To seek to transform unjust structures of society, to challenge violence of every kind and to pursue peace and reconciliation
To strive to safeguard the integrity of creation and sustain and renew the life of the earth
Nancy Brown and the Recovery Commission of the Diocese of Nebraska submitted this beautiful poem by the Rev. Sam Shoemaker as a reminder to keep our doors open and warmly welcome all our brothers and sisters into our lives and our churches in the Christmas season just ahead.
Note: Rev. Sam Shoemaker was a co-founder of A.A.
For more information on Rev. Shoemaker, see this link http://aa-history.com/samshoemaker.html
I am dismayed by the fear expressed by Americans towards people of foreign nations over the past few weeks. I am reminded of some basic lessons of our shared Nebraska history.
On December 7, 1941, Imperial Japan attacked the United States naval base at Pearl Harbor. In the immediate wake of this declaration of war, the FBI arrested some 1,200 leaders in America’s Japanese communities, most of whom were suspected but never charged as spies and were eventually detained in internment camps.
Among those community leaders was the Rev. Hiram Hisanori Kano, Episcopal priest of St. Mary’s Church in Mitchell and St. George’s Church in North Platte. Father Kano, who had immigrated to the United States from Japan in 1916, was imprisoned because he was identified as a leader in the community of first-generation Japanese immigrants who worked on the railroads and farms of western Nebraska.
While interned, Father Kano continued to serve as a priest, educator and pastor, conducting worship services, organizing classes and workshops, and trying to spread hope among the incarcerated. According to his son Cyrus, Father Kano asked himself, “God put me here, what does He want me to do?”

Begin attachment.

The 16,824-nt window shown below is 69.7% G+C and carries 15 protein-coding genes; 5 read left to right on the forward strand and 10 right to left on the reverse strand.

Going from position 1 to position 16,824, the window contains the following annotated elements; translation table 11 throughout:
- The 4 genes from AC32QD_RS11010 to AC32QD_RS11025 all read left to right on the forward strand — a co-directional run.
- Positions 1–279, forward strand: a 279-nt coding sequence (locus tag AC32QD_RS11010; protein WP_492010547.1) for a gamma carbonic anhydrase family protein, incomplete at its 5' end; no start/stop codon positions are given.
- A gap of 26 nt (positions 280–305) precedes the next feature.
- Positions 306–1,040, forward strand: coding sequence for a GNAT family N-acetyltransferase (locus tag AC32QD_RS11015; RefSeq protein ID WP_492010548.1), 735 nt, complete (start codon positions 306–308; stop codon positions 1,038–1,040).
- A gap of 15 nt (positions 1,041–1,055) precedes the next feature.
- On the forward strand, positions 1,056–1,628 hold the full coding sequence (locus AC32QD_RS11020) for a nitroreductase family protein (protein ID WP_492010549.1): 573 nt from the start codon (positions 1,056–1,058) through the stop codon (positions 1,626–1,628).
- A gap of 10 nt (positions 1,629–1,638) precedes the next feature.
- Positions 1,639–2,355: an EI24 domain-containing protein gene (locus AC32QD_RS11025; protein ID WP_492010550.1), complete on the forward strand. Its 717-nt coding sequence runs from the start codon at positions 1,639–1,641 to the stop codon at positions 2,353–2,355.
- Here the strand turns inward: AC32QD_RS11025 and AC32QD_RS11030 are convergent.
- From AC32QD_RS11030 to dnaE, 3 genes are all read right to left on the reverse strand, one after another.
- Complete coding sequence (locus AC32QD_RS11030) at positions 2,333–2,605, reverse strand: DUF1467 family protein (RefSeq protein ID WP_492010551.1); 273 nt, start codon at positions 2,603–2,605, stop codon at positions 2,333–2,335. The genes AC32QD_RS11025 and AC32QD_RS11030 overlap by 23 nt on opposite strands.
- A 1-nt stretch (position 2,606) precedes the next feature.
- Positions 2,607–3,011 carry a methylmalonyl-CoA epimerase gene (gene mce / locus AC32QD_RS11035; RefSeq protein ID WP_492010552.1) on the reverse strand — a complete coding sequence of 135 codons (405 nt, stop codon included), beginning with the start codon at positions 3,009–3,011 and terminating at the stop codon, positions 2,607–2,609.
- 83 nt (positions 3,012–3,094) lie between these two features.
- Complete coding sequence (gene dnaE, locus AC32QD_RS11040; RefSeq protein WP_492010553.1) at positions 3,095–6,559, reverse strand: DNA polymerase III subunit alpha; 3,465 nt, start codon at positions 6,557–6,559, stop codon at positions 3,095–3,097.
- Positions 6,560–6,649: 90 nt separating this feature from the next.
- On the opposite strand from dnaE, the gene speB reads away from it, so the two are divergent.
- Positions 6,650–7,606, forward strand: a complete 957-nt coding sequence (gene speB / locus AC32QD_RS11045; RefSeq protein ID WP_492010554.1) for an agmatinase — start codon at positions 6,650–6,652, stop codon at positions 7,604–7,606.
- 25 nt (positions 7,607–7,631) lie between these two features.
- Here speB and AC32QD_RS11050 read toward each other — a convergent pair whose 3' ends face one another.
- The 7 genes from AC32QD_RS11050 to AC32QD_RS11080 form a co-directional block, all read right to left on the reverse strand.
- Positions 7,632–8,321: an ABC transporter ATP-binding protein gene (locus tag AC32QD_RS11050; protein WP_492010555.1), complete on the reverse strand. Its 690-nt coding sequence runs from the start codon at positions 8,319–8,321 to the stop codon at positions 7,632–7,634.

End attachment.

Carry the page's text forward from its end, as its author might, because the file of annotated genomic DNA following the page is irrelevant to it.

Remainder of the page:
In the wake of the recent terrorist attacks in Paris, we again find ourselves afraid, suspecting that Muslim refugees, and indeed anyone who adheres to the Islamic faith, may harbor the intent to harm us and the nation we love.
In that fear, we find ourselves publicly discussing the possibility of depriving Muslim-Americans of their rights as U.S. citizens, and turning our backs on immigrants, including those who had the courage to flee their homes rather than submit to living or dying under terrorist regimes. Some, including a number of politicians, are calling for a virtual end to all immigration, and are considering the prospect of leaving every refugee out in the cold as a viable option.
I am reminded of the lesson taught by the life of Father Kano and wonder how we might best answer the question he asked himself so long ago: “What does He want me to do?”
For a follower of Jesus the answer to that question is clear. We are called to show compassion to “the least,” including prisoners and refugees.
We are called to respect the dignity of every human being — for surely every human being is created in the image of God. We are called to love our enemies, including certainly both those we rationally and irrationally fear, remembering that God is love, and that “there is no fear in love” (1 John 4:18).
Our fears that this nation might face attacks like those in Paris are not unjustified. But in the face of such concern, we hear a single message repeated over and over again. “Do not be afraid,” the angel said to the startled virgin. “Do not be afraid,” the Lord said to the vexed refugee who still awaited the promised child. “Do not be afraid,” the prophet said to a people scattered in exile. “Do not be afraid,” the liberator said to the nation when their captor’s army approached. “Do not be afraid,” God’s messenger said to the terrified shepherds (Luke 1:30, Genesis 15:1, Isaiah 41:10, Exodus 14:13, Luke 2:10).
Christ’s message of hope and courage is the same to humankind in every age. If we do not surrender to our fears, we can find ways to love our neighbors as ourselves, whether those neighbors are in the house next door, the next town over or half a world away.
Our borders must remain open. Our nation must continue to welcome new citizens from all nations and all religious traditions. Remember Father Kano. Choose love … and be not afraid.
+ Bishop Barker
Bishop Barker’s commentary also appeared in the Omaha World Herald on December 9th, 2015, at this link.